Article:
Syria remains a deadly and hostile country while its civil war is underway. This means civilians continue to require protection and refugees will need assistance in terms of resettlement and safe passage to third countries.
From its pre-conflict population of 20.5 million, 6.15 million people are internally displaced and 13.5 million people need humanitarian assistance.
By the end of October 2017 there were 5.31 million Syrian refugees in neighbouring countries.
Conditions for refugees remain precarious and there are a number of risks for those who reside in camp settings, including:
Lack of access to psychological support.
Protection concerns for unaccompanied minors.
Sexual and gender-based violence.
Poor health and bad hygiene.
Lack of protection to harsh weather conditions.
Limited financial resources.
While funding from donors to help humanitarian organisations is still vital and allows for much needed protection and assistance mechanisms to be put in place, there can be no alternative to asylum and resettlement to allow refugees to continue their lives and enjoy their full entitlement to rights in as safe an environment as possible.
In 2015, the EU asked 27 countries to take 160,000 refugees but by September 2017 only 29,162 had been taken in. The UK, who was not part of this scheme eventually agreed to resettle 20,000 Syrian refugees by 2020 through its own national Syrian Vulnerable Person Resettlement Programme (VPRP).
However, many refugees are still making dangerous journeys from their country of origin, which exacerbates their suffering.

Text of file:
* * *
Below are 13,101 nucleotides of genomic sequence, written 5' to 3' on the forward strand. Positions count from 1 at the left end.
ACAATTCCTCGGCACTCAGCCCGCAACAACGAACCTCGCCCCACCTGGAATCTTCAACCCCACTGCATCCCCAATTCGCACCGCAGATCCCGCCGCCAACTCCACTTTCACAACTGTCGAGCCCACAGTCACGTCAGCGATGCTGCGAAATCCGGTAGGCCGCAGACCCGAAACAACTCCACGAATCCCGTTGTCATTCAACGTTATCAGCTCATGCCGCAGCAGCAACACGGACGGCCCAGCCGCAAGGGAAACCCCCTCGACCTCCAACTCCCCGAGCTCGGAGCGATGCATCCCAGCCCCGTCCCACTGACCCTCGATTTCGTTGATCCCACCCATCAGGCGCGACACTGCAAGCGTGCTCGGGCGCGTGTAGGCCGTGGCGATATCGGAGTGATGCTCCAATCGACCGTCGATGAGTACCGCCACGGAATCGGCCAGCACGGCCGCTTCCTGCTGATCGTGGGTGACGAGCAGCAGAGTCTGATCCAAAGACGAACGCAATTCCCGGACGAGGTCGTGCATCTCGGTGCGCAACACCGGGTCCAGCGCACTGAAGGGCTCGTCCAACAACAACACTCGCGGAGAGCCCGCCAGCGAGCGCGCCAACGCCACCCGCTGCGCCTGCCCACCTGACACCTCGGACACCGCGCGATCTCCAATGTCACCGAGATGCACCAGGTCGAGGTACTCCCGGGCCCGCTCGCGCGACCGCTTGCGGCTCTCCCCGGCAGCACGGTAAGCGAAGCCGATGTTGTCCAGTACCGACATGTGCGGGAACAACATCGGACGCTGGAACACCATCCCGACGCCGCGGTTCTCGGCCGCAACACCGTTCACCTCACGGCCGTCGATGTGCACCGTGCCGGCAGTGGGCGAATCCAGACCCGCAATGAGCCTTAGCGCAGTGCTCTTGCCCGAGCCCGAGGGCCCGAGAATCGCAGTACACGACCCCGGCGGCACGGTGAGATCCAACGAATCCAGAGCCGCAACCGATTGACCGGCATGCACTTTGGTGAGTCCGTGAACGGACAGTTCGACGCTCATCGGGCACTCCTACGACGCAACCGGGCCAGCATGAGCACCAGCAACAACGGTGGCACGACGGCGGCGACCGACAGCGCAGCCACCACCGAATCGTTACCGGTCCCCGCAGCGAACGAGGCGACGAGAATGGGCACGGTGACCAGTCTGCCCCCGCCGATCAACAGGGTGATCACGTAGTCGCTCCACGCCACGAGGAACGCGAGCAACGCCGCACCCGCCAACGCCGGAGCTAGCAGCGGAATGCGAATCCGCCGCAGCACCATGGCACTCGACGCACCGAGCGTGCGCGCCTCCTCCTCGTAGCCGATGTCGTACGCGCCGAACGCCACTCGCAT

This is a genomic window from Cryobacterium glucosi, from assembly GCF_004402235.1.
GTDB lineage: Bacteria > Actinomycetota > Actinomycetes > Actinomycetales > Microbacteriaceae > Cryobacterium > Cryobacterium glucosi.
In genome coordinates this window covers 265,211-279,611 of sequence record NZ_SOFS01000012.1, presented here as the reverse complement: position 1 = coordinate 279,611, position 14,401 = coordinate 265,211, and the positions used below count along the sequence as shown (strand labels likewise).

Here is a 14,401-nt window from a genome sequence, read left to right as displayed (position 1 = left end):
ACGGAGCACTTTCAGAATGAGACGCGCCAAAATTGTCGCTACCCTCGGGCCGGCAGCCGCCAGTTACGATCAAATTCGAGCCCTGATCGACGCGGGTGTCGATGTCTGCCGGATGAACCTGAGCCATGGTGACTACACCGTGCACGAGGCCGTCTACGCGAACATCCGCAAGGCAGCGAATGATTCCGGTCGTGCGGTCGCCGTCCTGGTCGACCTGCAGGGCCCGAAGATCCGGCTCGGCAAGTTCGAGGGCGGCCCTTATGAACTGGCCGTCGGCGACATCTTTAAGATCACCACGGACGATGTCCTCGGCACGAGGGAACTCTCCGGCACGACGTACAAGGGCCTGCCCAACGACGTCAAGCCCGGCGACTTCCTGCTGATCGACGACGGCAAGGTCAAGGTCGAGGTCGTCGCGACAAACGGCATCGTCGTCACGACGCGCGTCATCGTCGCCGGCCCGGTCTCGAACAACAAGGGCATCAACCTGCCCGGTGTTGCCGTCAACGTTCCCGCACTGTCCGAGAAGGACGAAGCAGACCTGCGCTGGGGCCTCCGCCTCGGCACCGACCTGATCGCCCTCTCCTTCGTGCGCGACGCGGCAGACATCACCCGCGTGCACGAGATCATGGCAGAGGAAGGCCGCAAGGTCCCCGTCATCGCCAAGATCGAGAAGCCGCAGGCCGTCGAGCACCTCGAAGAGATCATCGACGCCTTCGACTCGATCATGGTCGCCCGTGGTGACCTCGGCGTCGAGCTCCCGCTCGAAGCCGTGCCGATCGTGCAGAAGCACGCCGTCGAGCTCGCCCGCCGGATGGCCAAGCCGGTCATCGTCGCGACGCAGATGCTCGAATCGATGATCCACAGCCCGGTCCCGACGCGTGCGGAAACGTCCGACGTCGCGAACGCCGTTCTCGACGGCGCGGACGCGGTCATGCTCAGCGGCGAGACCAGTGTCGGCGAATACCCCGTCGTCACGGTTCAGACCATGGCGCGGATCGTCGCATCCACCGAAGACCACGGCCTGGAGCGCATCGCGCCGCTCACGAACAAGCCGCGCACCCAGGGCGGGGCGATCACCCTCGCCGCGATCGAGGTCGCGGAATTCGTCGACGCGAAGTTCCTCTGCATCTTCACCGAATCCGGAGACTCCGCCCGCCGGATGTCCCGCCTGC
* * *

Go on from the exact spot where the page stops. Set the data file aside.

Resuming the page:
That’s why more safe and legal pathways are needed to ensure protection of Syrian refugees.
The UK position
The UK government settled on accepting 20,000 Syrian refugees. There has been opinion that the UK should accept more. The UK government has made clear though that it prefers to provide humanitarian funding to support those within the country believing that offering resettlement would encourage people to make the dangerous journey to the UK.
While aid can help attend to urgent needs there are many hard to reach areas in Syria, including those that are besieged. That means that humanitarian convoys can be denied entry. And so-called safe zones cannot truly protect the civilian population who have suffered disproportionately from the conflict. In addition Syrians are at risk of sexual violence, enforced disappearances and forced conscription as well as the recruitment of child soldiers. Evidence of torture and extra-judicial executions have also been uncovered.